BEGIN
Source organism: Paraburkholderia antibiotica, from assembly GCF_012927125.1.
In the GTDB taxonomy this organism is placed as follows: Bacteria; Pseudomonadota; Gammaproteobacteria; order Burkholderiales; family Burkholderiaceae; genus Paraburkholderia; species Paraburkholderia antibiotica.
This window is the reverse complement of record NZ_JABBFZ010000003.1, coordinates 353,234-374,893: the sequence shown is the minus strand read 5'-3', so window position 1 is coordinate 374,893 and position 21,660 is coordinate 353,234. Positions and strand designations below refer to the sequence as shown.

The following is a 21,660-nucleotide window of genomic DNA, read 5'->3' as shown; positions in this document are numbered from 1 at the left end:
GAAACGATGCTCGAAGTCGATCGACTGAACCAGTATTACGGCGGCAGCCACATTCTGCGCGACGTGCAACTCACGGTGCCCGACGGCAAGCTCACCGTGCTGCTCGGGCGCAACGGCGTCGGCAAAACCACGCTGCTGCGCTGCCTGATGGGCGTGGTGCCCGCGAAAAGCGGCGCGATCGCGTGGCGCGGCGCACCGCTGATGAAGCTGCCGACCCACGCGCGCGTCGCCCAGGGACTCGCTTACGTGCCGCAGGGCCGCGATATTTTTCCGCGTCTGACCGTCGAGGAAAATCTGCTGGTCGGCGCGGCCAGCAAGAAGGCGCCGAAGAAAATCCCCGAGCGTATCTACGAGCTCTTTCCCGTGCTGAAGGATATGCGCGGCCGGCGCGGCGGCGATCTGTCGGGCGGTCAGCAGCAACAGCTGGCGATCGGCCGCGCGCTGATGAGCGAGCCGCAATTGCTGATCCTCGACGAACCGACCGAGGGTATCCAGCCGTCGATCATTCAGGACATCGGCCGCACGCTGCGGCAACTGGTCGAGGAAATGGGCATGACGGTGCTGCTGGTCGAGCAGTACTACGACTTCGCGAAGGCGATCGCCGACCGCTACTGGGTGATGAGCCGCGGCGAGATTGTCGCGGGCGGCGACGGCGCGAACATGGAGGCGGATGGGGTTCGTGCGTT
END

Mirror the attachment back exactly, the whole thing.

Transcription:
Source organism: Paraburkholderia antibiotica, from assembly GCF_012927125.1.
In the GTDB taxonomy this organism is placed as follows: Bacteria; Pseudomonadota; Gammaproteobacteria; order Burkholderiales; family Burkholderiaceae; genus Paraburkholderia; species Paraburkholderia antibiotica.
This window is the reverse complement of record NZ_JABBFZ010000003.1, coordinates 353,234-374,893: the sequence shown is the minus strand read 5'-3', so window position 1 is coordinate 374,893 and position 21,660 is coordinate 353,234. Positions and strand designations below refer to the sequence as shown.

The following is a 21,660-nucleotide window of genomic DNA, read 5'->3' as shown; positions in this document are numbered from 1 at the left end:
GAAACGATGCTCGAAGTCGATCGACTGAACCAGTATTACGGCGGCAGCCACATTCTGCGCGACGTGCAACTCACGGTGCCCGACGGCAAGCTCACCGTGCTGCTCGGGCGCAACGGCGTCGGCAAAACCACGCTGCTGCGCTGCCTGATGGGCGTGGTGCCCGCGAAAAGCGGCGCGATCGCGTGGCGCGGCGCACCGCTGATGAAGCTGCCGACCCACGCGCGCGTCGCCCAGGGACTCGCTTACGTGCCGCAGGGCCGCGATATTTTTCCGCGTCTGACCGTCGAGGAAAATCTGCTGGTCGGCGCGGCCAGCAAGAAGGCGCCGAAGAAAATCCCCGAGCGTATCTACGAGCTCTTTCCCGTGCTGAAGGATATGCGCGGCCGGCGCGGCGGCGATCTGTCGGGCGGTCAGCAGCAACAGCTGGCGATCGGCCGCGCGCTGATGAGCGAGCCGCAATTGCTGATCCTCGACGAACCGACCGAGGGTATCCAGCCGTCGATCATTCAGGACATCGGCCGCACGCTGCGGCAACTGGTCGAGGAAATGGGCATGACGGTGCTGCTGGTCGAGCAGTACTACGACTTCGCGAAGGCGATCGCCGACCGCTACTGGGTGATGAGCCGCGGCGAGATTGTCGCGGGCGGCGACGGCGCGAACATGGAGGCGGATGGGGTTCGTGCGTT